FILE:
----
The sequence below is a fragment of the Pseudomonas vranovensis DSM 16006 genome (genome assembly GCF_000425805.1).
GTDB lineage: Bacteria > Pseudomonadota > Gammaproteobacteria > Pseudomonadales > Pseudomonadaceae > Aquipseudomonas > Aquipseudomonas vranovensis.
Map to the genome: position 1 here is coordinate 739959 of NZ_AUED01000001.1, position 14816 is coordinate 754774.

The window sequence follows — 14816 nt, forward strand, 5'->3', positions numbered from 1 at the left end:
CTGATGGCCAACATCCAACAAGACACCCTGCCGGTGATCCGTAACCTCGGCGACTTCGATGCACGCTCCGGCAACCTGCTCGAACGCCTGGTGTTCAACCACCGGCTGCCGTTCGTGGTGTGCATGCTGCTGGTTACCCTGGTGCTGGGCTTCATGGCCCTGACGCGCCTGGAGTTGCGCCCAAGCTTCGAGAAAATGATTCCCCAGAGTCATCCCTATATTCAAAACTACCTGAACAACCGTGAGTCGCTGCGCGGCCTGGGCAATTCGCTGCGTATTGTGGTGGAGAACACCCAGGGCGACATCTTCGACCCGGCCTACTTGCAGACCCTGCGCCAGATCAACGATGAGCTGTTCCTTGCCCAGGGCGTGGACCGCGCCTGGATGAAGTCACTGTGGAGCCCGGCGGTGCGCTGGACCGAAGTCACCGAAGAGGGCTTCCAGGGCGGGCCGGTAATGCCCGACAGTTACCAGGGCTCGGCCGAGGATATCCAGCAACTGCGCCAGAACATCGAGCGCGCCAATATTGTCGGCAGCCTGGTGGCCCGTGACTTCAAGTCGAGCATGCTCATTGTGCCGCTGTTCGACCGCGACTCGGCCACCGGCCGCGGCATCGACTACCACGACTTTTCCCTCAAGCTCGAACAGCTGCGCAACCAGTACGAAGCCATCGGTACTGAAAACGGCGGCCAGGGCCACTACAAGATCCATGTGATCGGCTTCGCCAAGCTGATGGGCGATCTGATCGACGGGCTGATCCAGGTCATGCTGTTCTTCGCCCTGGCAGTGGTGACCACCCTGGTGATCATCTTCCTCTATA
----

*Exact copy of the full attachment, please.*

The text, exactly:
The sequence below is a fragment of the Pseudomonas vranovensis DSM 16006 genome (genome assembly GCF_000425805.1).
GTDB lineage: Bacteria > Pseudomonadota > Gammaproteobacteria > Pseudomonadales > Pseudomonadaceae > Aquipseudomonas > Aquipseudomonas vranovensis.
Map to the genome: position 1 here is coordinate 739959 of NZ_AUED01000001.1, position 14816 is coordinate 754774.

The window sequence follows — 14816 nt, forward strand, 5'->3', positions numbered from 1 at the left end:
CTGATGGCCAACATCCAACAAGACACCCTGCCGGTGATCCGTAACCTCGGCGACTTCGATGCACGCTCCGGCAACCTGCTCGAACGCCTGGTGTTCAACCACCGGCTGCCGTTCGTGGTGTGCATGCTGCTGGTTACCCTGGTGCTGGGCTTCATGGCCCTGACGCGCCTGGAGTTGCGCCCAAGCTTCGAGAAAATGATTCCCCAGAGTCATCCCTATATTCAAAACTACCTGAACAACCGTGAGTCGCTGCGCGGCCTGGGCAATTCGCTGCGTATTGTGGTGGAGAACACCCAGGGCGACATCTTCGACCCGGCCTACTTGCAGACCCTGCGCCAGATCAACGATGAGCTGTTCCTTGCCCAGGGCGTGGACCGCGCCTGGATGAAGTCACTGTGGAGCCCGGCGGTGCGCTGGACCGAAGTCACCGAAGAGGGCTTCCAGGGCGGGCCGGTAATGCCCGACAGTTACCAGGGCTCGGCCGAGGATATCCAGCAACTGCGCCAGAACATCGAGCGCGCCAATATTGTCGGCAGCCTGGTGGCCCGTGACTTCAAGTCGAGCATGCTCATTGTGCCGCTGTTCGACCGCGACTCGGCCACCGGCCGCGGCATCGACTACCACGACTTTTCCCTCAAGCTCGAACAGCTGCGCAACCAGTACGAAGCCATCGGTACTGAAAACGGCGGCCAGGGCCACTACAAGATCCATGTGATCGGCTTCGCCAAGCTGATGGGCGATCTGATCGACGGGCTGATCCAGGTCATGCTGTTCTTCGCCCTGGCAGTGGTGACCACCCTGGTGATCATCTTCCTCTATA